What is SB 973?
SB 973 (proposed language here) is legislation introduced by Senators Vargas and Garrick seeking to address an unfavorable court ruling for the City of San Diego through a new, broad amendment to one of the state’s most important environmental statutes: the California Environmental Quality Act (CEQA). SB 973 would exempt a loosely defined group of temporary events from environmental review under CEQA.
What led to SB 973?
The Coastal Environmental Rights Foundation (CERF) filed a lawsuit challenging only the City of San Diego’s longstanding failure to conduct environmental review of the annual 4th of July La Jolla Cove fireworks show. CERF provided hundreds of pages of evidence detailing both the sensitive and pristine nature of this stretch of coast, as well as the negative impacts of fireworks shows on water quality, air quality, human health, marine mammals, and marine bird species (from excessive noise and light). The court found for CERF, ruling that the City failed to comply with CEQA when it approved the La Jolla Cove fireworks show.
When the City of San Diego lost the case, it chose to interpret the Court’s ruling to apply to every special event and park use permit issued in the City. The City believes it has a better chance of addressing the problem outside of the litigation by using unrealistic scare tactics with event planners and the public.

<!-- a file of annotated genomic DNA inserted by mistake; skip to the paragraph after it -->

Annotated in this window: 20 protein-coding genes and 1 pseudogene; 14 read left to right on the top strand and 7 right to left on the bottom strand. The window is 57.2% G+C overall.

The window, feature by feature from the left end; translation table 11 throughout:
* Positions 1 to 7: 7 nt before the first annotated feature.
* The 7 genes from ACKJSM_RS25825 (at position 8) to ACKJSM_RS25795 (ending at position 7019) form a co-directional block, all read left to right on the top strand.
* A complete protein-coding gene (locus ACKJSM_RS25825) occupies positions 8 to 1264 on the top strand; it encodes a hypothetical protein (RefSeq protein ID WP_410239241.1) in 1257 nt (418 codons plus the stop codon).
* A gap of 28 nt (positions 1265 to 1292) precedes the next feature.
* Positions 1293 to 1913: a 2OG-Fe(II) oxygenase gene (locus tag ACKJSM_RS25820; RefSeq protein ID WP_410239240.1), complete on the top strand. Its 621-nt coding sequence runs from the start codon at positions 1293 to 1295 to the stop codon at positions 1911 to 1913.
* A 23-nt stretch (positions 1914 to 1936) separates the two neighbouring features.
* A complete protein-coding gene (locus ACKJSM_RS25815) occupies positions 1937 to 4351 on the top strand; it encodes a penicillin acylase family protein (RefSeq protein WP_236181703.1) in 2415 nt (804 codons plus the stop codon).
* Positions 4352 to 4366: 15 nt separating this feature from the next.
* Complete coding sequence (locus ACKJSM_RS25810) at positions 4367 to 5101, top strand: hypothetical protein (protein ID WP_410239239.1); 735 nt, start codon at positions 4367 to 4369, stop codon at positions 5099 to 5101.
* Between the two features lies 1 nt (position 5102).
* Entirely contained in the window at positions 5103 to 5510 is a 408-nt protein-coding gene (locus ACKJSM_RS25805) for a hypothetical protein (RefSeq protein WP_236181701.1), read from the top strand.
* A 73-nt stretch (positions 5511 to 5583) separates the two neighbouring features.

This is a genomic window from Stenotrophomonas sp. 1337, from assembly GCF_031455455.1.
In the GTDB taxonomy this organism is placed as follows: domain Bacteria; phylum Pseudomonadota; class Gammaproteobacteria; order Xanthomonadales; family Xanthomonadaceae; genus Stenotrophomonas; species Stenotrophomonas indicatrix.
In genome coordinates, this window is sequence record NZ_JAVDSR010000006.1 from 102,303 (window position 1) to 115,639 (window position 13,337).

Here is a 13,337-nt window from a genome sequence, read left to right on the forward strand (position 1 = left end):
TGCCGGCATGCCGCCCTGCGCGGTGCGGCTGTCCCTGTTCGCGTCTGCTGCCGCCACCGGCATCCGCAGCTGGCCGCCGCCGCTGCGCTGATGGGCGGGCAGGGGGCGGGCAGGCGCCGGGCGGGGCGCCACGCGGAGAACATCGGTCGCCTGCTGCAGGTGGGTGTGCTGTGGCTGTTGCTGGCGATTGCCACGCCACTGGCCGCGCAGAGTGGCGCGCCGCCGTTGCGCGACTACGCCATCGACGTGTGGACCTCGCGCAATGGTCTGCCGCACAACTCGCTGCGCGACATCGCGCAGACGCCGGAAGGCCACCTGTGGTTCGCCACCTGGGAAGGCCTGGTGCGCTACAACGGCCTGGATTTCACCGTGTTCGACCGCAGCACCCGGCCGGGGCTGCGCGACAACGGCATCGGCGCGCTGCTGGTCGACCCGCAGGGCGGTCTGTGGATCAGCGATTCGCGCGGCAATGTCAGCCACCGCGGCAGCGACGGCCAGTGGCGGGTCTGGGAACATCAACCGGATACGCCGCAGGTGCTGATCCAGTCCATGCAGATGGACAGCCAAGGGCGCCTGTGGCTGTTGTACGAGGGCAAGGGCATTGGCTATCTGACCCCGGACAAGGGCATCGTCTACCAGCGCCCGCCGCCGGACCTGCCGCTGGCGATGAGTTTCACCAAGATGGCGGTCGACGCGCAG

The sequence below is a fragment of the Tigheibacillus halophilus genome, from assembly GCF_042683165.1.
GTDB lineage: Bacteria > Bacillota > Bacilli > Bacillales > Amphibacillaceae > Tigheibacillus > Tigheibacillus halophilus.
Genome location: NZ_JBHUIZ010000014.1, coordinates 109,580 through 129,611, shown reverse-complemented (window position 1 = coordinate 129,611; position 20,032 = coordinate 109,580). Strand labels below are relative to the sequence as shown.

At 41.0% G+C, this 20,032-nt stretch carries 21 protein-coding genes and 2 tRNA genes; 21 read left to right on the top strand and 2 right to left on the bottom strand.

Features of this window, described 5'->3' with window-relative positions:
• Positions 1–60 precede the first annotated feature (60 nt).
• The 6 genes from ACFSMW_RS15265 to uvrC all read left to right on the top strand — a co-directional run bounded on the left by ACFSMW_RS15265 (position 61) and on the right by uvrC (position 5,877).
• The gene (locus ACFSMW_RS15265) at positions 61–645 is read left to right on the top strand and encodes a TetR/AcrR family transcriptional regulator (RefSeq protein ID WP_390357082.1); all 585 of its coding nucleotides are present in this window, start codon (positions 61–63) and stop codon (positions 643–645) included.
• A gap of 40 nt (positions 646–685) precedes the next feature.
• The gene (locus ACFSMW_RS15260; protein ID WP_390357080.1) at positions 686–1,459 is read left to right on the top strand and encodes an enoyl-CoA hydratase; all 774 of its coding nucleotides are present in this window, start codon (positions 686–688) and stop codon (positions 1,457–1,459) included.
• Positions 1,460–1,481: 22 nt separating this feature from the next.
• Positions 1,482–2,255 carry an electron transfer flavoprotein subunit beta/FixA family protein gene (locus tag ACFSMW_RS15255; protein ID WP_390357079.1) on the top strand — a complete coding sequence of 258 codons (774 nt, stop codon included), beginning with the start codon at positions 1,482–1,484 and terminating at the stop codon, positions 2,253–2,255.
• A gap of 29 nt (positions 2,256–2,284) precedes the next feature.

Why is SB 973 unnecessary?
1. A CEQA exemption already exists for “minor temporary use of land having negligible or no permanent effects on the environment.” (CEQA Guidelines sec. 15304(e)).
2. The problem is unique to the City of San Diego, and is not of statewide concern. The only reason the City cannot utilize the section 15304 exemption efficiently is because it chooses not to. The City has already made numerous changes to its Municipal Code that address the vast majority of event permits on City land. It would not be difficult to provide protection for the rest of the non-fireworks special events under section 15304 with a few simple changes to San Diego’s Municipal Code.
3. The City is already in the process of conducting environmental review for its major special events. The City has indicated in numerous court filings it intends to comply with the court’s ruling by conducting a Programmatic Environmental Impact Report (EIR) to address the potentially significant impacts from its large special events, thereby ensuring that future event applicants are not burdened with unnecessary costs or delays.
4. Exempting special events from CEQA altogether would undermine the legislative mandates of the Act by inducing the City to abandon its Programmatic EIR, thereby allowing certain events with credible scientifically proven impacts to occur without analysis, mitigation, consideration of alternatives, or disclosure of impacts to decision makers and the community.
Legislative history can be accessed here.
This is scheduled for hearing at the Senate Committee on Environmental Quality on April 23. CERF’s comments in opposition can be found here.